5 things you need to know about CCPA

The world of data privacy loves acronyms—CCPA, PII, GDPR, DPIA, to name a few. If your eyes glazed over that first sentence, don’t get discouraged. We’re here to help with a primer on the data privacy law that’s rolling out in a few months—the CCPA. And while we try to provide as much information as possible, please remember that we’re not lawyers; we’re simply a digital agency specializing in design and technology, and trying to help our clients stay on top of the ever-shifting privacy landscape.

What is the CCPA?

The California Consumer Privacy Act (CCPA) goes into effect on January 1, 2020 and is a California state law defining privacy rights and consumer protections for California residents. It has strict guidelines on what businesses can do with the personal information they collect from consumers, including giving Californians the right to have their personal information deleted. The CCPA also requires businesses to disclose what information they collect and how they’re using it within 45 days of a request. 

Previously, companies could do pretty much whatever they wanted with your data. With the CCPA, Californians—and, by extension, probably all Americans—will enjoy data protections similar to what Europeans receive under the 2018 privacy law known as GDPR (General Data Protection Regulation).

What does this mean for consumers?

Under the CCPA, California residents have these rights:

  1. To know what personal information is being collected about them;
  2. To request a copy of any personal information that has been collected about them;
  3. To have their personal information deleted (with certain restrictions);
  4. To keep their personal information from being shared with or sold to third parties; and
  5. To receive equal service levels and prices even if they exercise their privacy rights.

Because California is such a large and influential state—having the equivalent of the fifth largest economy in the world—we expect most businesses will comply with the CCPA rather than turn their backs on providing goods and services to this market. And instead of creating separate systems to handle California customers, legal experts anticipate that companies will apply the CCPA nationwide, giving this landmark data privacy protection to all Americans.

How does the CCPA define Personal Information?

The CCPA uses a broad definition of Personal Information to be any information about a consumer or household, including name, address, email, account name, Social Security number, passport details, education and work history, biometric data, IP address, phone number, PIN, geolocation data, internet browsing information, products purchased or considered for purchase, inferences drawn to create a profile about the individual to reflect preferences, and more.

Does it affect your business?

If you have even the slightest chance of providing a service for a resident of California then your business should be aware of this law, but you might not be legally required to comply. The CCPA threshold covers three types of businesses:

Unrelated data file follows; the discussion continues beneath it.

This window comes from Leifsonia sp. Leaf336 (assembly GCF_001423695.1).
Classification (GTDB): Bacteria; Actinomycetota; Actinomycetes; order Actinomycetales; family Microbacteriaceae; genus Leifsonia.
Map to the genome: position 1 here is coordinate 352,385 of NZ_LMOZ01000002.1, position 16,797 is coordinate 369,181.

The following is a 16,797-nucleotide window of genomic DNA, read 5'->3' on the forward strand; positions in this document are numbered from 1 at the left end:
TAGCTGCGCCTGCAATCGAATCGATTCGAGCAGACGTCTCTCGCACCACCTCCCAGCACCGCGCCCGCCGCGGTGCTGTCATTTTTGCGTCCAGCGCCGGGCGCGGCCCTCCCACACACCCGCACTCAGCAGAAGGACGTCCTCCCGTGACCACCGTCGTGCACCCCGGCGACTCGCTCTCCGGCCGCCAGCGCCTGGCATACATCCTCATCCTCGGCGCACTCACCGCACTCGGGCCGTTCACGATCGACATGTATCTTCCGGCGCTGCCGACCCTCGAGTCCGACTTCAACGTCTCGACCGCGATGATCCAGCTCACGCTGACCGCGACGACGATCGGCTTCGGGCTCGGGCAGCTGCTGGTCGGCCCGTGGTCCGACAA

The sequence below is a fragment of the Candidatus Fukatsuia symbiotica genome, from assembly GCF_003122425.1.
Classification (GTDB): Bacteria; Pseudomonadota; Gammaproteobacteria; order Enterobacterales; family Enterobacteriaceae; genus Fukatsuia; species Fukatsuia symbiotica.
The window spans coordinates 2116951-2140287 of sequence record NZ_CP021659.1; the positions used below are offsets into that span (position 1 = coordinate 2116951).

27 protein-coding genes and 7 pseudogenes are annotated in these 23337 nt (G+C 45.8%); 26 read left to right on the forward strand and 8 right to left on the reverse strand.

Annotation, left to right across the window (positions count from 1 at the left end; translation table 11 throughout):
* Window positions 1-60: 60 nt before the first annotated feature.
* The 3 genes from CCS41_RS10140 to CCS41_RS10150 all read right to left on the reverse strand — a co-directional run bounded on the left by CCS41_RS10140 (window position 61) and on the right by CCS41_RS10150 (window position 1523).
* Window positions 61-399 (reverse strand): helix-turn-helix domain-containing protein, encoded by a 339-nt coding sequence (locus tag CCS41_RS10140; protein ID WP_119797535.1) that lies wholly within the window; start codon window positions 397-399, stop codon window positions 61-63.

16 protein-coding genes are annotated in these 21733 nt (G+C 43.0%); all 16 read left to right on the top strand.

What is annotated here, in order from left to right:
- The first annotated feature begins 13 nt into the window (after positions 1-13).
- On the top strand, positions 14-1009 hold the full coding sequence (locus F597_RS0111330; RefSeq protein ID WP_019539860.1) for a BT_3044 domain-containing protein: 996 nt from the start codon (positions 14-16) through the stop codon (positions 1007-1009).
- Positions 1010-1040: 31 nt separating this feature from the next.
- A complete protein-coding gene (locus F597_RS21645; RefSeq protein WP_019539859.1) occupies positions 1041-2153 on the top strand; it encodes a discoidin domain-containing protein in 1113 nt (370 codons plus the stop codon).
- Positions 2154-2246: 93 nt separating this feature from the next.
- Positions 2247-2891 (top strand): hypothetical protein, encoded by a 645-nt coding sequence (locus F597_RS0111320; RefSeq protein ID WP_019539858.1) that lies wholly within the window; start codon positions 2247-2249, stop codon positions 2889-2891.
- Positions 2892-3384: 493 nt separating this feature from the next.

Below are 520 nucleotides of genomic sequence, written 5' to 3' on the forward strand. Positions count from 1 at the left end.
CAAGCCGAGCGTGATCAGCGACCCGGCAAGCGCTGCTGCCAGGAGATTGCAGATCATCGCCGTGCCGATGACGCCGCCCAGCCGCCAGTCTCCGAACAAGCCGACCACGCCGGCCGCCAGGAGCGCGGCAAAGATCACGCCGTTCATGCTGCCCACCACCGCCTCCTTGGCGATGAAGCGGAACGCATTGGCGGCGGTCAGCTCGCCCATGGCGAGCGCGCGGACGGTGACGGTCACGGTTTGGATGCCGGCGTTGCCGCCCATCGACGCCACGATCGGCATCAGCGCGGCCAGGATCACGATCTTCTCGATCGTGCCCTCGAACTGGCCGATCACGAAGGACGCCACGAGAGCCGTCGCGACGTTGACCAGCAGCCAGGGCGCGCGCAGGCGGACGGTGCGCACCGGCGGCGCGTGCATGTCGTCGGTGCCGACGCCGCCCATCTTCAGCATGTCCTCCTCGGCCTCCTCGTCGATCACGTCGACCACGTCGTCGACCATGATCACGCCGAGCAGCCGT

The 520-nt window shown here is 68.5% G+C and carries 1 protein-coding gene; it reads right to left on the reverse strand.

1. Companies with more than $25 million in gross revenue, 
  2. Businesses with data on more than 50,000 consumers, or 
  3. Data brokers or firms that make more than 50% of their revenue selling consumer data.

If your company isn’t large enough to be impacted, be aware that this law is creating rumblings in Washington, D.C. for a federal law of similar scope.

What do you need to do if your business is impacted?

You’ll definitely want to discuss this in more detail with your legal team, but here’s an overview on what your business needs to do to stay in compliance with the law.

Website updates

Revise your website’s home page to include a “clear and conspicuous link” titled “Do Not Sell My Personal Information.” Your privacy policy will most likely need significant updates as well, including informing consumers of their right to be forgotten, disclosing categories of personal information collected and how it will be used, and consumers’ right to opt out of the sale of their personal information.

Other guidelines

  1. Ensure you have the required mechanisms and communications channels in place, as specified by the CCPA, so you can receive personal data disclosure requests from California residents. This includes the mandatory “Do Not Sell My Personal Information” link on your website’s homepage to a page that enables them to opt-out. You must also provide a telephone number where consumers can make data disclosure requests.
  2. If a consumer asks for transparency about their personal information, provide it to them within 45 days.
  3. If a consumer asks for their data to be deleted, delete relevant data (subject to certain restrictions) within 45 days. 
  4. Comply with requests to stop sharing consumers’ personal information with third parties.
  5. Don’t discriminate against consumers who exercise their right to privacy. You need to provide the same level and quality of service to everyone, regardless of their privacy requests.
  6. Ensure that data sharing with any third-parties meet all CCPA restrictions.

It’s not all doom and gloom. You can actually use the CCPA as a competitive advantage. Your business does well when it provides quality service by fiercely protecting your customers’ information. Communicate transparency about data collection to drive customer loyalty. Your customers will trust you more if they believe you care about their data and that you’ll act as a responsible steward of that data.